The advertising industry: An ever-changing landscape
If there was ever an example of one industry not standing still, advertising is bang on the money. This is a market which moves at a faster pace than most around and means, if you look back through time, some of the changes and advancements have been extraordinary.
For example, at the start of the career of Jonathan Disegi, things were certainly very different to what they are now. Ultimately, it’s meant that the role of the advertising professional has changed at a record pace – from traditional offline means, right the way to online and now, a combination of the two.
To put the advancements of advertising into perspective, we’ve put together some of the biggest movements that this industry has made over the last decade or so.
The emergence of mobile
We probably didn’t need to start with this one – the emergence and progress of the mobile phone is there for all to see. While the handsets have obviously been around for decades, it was probably around 2007 and the release of the first iPhone which have shaped things from an advertising perspective.
Again, if we go too far into this topic we’ll be teaching you how to suck eggs. All we will say is that mobile browsing has suddenly become the norm, apps have become a way of life and in turn, advertisers are able to target their audience at pretty much any hour of the day.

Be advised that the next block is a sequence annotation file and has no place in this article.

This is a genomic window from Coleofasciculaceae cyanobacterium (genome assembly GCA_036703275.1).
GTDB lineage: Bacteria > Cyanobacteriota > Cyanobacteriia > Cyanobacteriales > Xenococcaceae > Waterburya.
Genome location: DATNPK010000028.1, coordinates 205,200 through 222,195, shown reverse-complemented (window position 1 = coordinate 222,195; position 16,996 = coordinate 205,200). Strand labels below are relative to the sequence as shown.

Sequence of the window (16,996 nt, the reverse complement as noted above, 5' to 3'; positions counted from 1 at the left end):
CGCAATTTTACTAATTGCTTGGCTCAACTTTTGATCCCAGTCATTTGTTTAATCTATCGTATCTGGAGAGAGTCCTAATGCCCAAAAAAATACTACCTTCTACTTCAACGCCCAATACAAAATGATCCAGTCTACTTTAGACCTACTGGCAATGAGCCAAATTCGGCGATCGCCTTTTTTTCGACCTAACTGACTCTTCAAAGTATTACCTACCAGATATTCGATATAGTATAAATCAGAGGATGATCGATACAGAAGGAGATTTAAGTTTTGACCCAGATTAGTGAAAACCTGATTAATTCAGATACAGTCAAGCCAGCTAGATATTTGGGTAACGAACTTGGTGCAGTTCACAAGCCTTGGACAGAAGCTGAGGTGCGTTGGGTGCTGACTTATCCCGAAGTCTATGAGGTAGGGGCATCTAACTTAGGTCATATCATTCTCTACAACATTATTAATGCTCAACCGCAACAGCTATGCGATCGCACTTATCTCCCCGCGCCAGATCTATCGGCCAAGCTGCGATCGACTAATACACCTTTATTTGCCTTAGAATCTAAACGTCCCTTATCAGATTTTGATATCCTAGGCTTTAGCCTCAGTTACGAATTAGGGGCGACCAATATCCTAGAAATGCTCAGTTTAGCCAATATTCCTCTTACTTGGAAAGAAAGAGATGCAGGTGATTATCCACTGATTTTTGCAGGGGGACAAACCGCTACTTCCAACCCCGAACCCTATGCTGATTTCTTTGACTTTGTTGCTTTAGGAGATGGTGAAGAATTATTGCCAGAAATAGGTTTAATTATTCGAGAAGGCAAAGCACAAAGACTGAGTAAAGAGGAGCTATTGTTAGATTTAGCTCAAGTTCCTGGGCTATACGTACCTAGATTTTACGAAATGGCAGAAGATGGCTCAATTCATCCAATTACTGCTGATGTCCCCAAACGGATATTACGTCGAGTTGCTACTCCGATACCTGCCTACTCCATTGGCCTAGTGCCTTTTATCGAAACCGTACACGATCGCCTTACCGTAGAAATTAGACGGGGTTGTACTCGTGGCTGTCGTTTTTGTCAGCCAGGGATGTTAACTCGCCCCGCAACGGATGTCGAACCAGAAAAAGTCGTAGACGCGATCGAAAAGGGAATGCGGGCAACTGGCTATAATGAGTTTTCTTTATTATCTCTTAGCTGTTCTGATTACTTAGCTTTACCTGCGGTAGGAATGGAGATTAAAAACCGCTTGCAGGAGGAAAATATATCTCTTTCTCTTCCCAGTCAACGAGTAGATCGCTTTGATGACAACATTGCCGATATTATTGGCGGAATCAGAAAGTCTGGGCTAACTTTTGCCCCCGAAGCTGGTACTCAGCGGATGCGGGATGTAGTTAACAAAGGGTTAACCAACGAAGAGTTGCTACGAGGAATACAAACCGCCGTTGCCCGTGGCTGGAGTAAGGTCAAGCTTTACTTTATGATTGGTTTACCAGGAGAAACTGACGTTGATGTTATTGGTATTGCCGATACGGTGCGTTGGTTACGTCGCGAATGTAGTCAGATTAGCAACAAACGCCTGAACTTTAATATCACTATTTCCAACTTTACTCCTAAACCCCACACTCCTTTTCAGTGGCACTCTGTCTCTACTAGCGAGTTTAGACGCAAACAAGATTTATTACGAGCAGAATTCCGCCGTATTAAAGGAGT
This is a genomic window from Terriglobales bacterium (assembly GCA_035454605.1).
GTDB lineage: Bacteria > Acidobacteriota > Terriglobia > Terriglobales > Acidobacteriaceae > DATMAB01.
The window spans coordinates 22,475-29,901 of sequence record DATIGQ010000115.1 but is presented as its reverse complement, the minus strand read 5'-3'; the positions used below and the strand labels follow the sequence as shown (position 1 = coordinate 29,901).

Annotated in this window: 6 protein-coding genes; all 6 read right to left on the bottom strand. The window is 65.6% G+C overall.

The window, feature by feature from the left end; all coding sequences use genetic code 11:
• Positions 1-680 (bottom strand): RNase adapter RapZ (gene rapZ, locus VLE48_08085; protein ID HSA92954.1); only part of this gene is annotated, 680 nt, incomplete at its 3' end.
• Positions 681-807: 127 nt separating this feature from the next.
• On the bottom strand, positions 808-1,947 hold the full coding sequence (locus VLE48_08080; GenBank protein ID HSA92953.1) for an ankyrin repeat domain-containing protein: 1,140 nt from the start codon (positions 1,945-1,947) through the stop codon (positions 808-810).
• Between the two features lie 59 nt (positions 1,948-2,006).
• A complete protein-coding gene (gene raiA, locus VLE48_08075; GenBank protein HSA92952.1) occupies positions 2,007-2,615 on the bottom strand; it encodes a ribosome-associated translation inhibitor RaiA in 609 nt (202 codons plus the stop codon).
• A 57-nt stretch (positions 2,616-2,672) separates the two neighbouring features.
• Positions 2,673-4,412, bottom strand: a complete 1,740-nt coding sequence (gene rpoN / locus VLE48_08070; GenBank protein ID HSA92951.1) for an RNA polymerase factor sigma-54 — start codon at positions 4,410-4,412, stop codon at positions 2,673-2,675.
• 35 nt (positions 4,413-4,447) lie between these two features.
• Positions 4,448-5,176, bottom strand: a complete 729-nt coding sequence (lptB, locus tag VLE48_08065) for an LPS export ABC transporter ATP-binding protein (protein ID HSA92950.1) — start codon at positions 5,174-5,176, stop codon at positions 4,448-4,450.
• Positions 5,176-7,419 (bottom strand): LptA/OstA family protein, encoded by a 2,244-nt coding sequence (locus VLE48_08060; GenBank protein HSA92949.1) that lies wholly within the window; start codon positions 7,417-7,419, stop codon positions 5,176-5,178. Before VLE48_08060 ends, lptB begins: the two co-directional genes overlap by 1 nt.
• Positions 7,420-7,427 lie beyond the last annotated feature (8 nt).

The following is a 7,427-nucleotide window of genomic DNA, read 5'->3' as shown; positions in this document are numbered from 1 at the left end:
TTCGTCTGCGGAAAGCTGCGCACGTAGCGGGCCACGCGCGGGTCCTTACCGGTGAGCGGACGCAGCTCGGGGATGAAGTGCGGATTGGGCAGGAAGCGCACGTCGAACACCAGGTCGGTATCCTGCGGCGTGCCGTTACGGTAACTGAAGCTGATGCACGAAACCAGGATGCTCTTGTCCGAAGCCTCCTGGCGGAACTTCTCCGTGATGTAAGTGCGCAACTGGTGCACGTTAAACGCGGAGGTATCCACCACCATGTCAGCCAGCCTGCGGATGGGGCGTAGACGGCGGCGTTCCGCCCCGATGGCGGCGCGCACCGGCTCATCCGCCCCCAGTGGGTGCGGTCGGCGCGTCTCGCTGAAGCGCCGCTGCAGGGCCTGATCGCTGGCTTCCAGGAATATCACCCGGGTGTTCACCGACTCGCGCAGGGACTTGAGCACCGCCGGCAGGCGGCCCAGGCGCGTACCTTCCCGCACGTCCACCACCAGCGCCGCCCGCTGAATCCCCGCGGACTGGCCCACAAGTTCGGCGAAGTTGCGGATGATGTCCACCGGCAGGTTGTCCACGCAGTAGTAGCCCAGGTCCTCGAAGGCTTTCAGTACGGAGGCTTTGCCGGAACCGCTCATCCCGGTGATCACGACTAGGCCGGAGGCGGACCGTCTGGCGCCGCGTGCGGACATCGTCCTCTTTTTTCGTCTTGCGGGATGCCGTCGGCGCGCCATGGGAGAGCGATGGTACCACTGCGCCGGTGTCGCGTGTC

…and all the other devices
This one is a little more interesting, perhaps because we’re still noticing the transition to “other devices”. When we talk about these devices we’re referring to the likes of fridges, cars and even more recently, voice-enabled assistants.
Just like the mobile phone, these devices are paving the way for advertisers to target their audience at most hours of the day. Additionally, it means that different advertising formats are emerging, or perhaps re-emerging. In the case of the latter, audio ads could be the next big thing again – with the voice-enabled assistants in particular being a suitable target for these.
If we roll back the clock a decade, simplicity was a turn-off. Now, it’s what all the big brands are toying with and if it takes a consumer more than a few clicks to achieve their goal, it’s not acceptable.
For example, Google’s layout may have once been considered boring. Now, it’s simplicity is the reason it’s pretty much become the definition of the internet. The same applies to Amazon, and every other retailer who has kept things simple and taken away clicks from the user.
A lot of media buy revolves around consumers themselves
This is perhaps one of the most interesting developments and won’t be abundantly obvious unless you are directly involved in the advertising industry.
Media buy used to be dedicated towards a select group of companies – and few others got a piece of the pie. Now, consumers themselves are the subject of media buying. Bloggers and high-profile social network users can have millions of dollars thrown at them, just because companies know they have that ‘genuine’ factor that makes them so trustworthy to other customers. In a lot of cases, companies are turning to this approach rather than many of the traditional forms of advertising which have dominated the industry for decades.